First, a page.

Robert Mugabe, the man who has ruled Zimbabwe with an iron fist for decades, delayed wishing condolences on the occasion of President Nelson Mandela’s passing in South Africa last week. State-run media in Zimbabwe reported that Mugabe had been consumed with “weighty domestic matters,” including a general’s funeral.
Mugabe may also harbor some resentment towards Mandela, who not only overshadowed him as a liberation leader, but also became critical, once he left office, of Mugabe’s refusal to step down. In 2000, after losing a constitutional referendum that would have expanded his powers, Mugabe launched a nationwide campaign to expropriate white-owned farmland, most of which was redistributed to ruling party cronies and now lies fallow. The “land reform” campaign was accompanied by systematic repression of unions and the political opposition.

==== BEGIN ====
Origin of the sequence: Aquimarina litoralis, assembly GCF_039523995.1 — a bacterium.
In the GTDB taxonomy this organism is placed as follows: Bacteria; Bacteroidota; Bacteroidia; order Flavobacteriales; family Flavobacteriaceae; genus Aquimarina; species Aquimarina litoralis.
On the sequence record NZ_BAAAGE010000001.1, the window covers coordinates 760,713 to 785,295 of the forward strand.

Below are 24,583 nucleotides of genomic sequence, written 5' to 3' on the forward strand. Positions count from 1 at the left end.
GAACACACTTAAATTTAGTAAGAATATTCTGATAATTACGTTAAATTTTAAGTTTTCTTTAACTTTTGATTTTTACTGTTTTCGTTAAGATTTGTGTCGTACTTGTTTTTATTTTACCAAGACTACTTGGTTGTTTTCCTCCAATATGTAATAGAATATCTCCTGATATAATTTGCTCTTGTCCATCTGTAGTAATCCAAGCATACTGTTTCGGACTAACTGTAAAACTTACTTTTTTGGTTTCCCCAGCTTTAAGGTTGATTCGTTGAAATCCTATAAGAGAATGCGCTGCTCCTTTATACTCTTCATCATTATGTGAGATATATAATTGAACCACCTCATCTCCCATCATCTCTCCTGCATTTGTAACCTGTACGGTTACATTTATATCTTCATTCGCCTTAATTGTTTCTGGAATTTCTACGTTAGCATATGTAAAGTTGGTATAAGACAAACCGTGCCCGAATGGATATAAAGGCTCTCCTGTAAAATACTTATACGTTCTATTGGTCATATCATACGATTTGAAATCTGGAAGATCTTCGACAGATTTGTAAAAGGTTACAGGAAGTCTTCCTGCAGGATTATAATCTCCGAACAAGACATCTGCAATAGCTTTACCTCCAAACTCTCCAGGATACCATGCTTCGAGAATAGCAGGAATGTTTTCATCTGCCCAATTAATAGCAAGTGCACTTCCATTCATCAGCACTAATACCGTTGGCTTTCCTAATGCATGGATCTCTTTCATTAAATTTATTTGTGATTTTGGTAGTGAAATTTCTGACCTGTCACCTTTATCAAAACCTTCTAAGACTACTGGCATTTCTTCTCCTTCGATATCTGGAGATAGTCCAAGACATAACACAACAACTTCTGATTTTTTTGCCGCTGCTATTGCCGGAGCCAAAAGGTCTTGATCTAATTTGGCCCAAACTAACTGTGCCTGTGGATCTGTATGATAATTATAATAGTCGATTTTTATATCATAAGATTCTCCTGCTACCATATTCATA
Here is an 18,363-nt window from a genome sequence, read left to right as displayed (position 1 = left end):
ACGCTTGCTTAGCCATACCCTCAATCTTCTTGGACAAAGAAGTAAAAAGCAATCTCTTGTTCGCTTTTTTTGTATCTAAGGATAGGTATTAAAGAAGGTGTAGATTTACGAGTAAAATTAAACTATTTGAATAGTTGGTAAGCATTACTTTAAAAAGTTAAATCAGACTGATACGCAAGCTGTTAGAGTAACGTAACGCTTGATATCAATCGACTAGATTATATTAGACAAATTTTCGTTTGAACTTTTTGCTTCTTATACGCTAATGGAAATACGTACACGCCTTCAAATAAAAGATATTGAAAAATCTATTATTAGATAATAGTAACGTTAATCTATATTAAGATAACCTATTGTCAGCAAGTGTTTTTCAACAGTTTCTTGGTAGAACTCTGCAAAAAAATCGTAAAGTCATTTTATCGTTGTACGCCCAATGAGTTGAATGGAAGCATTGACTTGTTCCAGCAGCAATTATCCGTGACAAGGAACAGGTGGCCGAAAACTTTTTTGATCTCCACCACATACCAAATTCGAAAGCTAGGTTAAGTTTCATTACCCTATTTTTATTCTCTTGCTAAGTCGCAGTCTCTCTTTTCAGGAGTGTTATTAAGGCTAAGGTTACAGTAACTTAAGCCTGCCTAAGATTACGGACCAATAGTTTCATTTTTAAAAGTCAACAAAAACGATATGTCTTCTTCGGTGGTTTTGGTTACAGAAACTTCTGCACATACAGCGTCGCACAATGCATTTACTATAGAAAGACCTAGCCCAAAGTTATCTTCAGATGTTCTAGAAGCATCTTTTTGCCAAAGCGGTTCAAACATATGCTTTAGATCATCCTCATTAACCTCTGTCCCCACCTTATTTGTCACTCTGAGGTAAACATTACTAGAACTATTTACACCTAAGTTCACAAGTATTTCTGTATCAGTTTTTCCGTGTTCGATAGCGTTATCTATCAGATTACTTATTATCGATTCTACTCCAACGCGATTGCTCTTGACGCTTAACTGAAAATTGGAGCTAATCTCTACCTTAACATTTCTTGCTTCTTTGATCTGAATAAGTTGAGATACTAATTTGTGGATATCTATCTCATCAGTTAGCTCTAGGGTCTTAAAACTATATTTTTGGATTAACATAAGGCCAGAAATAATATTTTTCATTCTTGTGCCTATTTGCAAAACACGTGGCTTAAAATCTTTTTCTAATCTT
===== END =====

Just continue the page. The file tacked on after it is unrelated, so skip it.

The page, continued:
In the past several years, negotiations and interim power-sharing arrangements have kept Zimbabwe’s political crisis in check, but its economy remains devastated and its future looks bleak as Mugabe clings to power.